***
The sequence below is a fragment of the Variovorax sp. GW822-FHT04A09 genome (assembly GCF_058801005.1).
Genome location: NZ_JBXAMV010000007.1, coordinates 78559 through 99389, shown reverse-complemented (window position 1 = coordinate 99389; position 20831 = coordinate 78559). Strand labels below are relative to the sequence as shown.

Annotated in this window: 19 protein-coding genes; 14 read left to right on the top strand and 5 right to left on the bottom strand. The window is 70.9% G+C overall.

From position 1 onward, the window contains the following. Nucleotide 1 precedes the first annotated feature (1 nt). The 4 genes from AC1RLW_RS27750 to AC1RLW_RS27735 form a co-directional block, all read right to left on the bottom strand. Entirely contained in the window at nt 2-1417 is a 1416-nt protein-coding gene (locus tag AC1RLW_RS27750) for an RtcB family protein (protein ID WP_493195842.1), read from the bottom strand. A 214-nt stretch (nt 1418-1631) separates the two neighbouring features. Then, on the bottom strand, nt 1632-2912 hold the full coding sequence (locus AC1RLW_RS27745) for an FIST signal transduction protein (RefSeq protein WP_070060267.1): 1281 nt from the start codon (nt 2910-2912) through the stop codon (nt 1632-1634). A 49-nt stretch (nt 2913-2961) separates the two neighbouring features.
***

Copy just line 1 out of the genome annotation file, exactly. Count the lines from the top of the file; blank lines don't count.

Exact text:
The sequence below is a fragment of the Variovorax sp. GW822-FHT04A09 genome (assembly GCF_058801005.1).